More than 437,000 youth are in the U.S. foster system. Foster youth are significantly more likely to experience unplanned school changes: in California, foster youth lose four to six months’ worth of learning time with every transfer. Compared to a statewide graduation rate of 85%, foster youth have a 56% graduation rate. They are more likely to be enrolled in the lowest-performing schools, have the lowest participation rate in state testing, and experience suspensions at five times the rate of the rest of California’s students. (HHS, 2019); (CDE, 2019).
The Foster Education Project at Berkeley Law serves foster youth in the Bay Area. We pair each member with a foster student in need of an educational advocate. Law students become the legal educational rights holders, ensuring the child receives an appropriate school placement, representation in disciplinary proceedings, any services for disabilities or special needs, and the support needed to succeed. Members may serve as a point of contact for social workers, teachers, attorneys, and other stakeholders in the child’s life, such as group home staff. Members are expected to actively evaluate their student’s school placement, engage with teachers, administrators, and school counselors, and advocate for the needs of the child. Students may also produce education timelines based on foster student records and develop know-your-rights graduation requirement presentations.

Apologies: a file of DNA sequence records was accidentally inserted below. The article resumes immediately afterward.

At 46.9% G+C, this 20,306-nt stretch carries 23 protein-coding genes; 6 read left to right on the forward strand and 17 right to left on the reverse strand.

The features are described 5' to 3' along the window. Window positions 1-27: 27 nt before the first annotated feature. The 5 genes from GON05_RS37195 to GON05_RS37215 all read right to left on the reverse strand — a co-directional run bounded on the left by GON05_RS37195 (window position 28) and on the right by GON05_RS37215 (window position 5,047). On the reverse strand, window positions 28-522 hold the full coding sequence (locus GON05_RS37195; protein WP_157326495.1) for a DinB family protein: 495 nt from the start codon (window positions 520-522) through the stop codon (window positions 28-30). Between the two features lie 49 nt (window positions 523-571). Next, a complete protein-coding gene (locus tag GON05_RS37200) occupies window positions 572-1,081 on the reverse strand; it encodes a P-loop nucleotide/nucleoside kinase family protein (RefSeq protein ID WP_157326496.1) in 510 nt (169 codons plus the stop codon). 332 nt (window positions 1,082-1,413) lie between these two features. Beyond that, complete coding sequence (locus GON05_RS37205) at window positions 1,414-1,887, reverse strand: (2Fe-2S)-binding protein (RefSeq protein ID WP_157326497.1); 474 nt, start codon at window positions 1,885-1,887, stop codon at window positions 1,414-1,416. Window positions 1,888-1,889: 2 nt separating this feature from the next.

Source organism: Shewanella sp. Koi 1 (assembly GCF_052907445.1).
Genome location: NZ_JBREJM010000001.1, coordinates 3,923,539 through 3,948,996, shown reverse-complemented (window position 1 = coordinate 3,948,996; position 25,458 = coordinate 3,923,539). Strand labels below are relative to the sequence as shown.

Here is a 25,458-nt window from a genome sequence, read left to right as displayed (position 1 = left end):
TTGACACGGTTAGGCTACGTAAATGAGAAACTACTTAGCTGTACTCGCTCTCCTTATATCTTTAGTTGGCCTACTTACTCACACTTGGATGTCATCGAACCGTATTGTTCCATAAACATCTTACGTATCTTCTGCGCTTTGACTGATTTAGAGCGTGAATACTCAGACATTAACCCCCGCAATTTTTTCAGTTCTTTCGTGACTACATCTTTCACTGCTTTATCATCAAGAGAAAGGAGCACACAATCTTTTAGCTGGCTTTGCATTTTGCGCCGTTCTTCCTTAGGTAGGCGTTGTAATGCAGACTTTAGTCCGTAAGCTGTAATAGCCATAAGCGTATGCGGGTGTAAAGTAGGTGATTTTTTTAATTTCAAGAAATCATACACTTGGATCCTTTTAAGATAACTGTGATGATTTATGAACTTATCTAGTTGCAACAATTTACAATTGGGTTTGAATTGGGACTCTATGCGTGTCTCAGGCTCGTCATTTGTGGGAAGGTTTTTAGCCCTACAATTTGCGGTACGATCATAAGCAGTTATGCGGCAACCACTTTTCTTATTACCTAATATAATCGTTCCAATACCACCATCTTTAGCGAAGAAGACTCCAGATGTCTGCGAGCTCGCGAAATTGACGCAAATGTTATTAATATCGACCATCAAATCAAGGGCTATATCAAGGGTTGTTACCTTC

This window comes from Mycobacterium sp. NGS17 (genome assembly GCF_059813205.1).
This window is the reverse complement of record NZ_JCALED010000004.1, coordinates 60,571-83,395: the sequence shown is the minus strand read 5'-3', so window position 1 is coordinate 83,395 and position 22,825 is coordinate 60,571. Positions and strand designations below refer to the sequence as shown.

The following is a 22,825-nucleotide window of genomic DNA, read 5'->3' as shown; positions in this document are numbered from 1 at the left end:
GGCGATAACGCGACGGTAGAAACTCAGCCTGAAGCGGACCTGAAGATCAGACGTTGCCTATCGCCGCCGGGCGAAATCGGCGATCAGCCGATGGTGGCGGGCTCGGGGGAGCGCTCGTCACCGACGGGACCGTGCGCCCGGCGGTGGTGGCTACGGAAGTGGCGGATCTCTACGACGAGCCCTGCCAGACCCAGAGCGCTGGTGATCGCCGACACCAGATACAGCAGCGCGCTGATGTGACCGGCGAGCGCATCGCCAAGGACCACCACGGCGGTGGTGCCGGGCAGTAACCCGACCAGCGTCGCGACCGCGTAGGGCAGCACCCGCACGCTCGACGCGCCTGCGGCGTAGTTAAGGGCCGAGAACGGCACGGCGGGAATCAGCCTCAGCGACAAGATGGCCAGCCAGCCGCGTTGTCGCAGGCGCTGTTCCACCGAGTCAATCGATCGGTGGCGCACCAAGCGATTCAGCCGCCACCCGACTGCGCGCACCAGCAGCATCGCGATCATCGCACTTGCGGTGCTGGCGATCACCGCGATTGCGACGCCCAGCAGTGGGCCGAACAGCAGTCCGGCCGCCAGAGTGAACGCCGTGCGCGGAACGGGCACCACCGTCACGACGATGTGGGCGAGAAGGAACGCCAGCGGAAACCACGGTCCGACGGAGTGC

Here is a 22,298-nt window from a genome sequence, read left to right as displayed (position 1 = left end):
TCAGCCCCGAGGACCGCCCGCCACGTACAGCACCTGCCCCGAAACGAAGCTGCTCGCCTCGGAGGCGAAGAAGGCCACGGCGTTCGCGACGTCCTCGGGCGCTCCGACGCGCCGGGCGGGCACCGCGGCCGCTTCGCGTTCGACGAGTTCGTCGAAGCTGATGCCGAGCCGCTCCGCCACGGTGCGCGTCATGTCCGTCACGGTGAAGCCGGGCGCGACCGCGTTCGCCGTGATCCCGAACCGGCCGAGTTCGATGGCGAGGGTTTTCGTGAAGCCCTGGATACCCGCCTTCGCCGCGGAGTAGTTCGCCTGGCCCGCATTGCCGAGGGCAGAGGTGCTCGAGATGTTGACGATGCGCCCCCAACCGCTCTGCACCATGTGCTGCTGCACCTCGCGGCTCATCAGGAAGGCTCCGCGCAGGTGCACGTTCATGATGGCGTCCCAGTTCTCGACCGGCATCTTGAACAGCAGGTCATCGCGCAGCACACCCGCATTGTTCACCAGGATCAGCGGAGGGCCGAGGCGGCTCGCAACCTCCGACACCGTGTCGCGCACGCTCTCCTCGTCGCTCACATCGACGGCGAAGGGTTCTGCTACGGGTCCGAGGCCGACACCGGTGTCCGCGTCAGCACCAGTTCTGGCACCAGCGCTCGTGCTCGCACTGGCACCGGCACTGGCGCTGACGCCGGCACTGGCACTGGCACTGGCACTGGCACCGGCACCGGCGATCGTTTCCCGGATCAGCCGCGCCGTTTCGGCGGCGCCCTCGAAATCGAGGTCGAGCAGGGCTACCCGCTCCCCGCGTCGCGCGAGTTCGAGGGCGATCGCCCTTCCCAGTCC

We anticipate law students will be able to serve as education rights holders in person for Fall 2022. FosterEd trainings and meetings will likely take place in person during the lunch hour, but may be held over Zoom in the evenings if it makes sense to do so. A year-long commitment is required, however three-year membership is highly encouraged for consistent representation of our foster youth.
Our SLP members will continue to work as Educational Rights Holders for their Foster Youth. Law students can expect to learn about child welfare, education, and disability law, and to work with established attorneys in the field who will serve as mentors. Members get to practice a direct service approach to the law, utilizing communication, negotiation, and advocacy skills to improve educational opportunities in a child’s life.
- Children’s Bureau. AFCARS Report #26 (U.S. Department of Health and Human Services, 2019).
- Data Reporting Office. Foster Youth in California Schools (California Department of Education, 2019).
Supervision: Foster Education Project students provide pro bono legal services under the supervision of attorney at East Bay Children’s Law Offices.
Time Commitment: Variable based on child’s needs (15-40 hours/semester).
For more information, please contact the student leaders at FosterEd@law.berkeley.edu.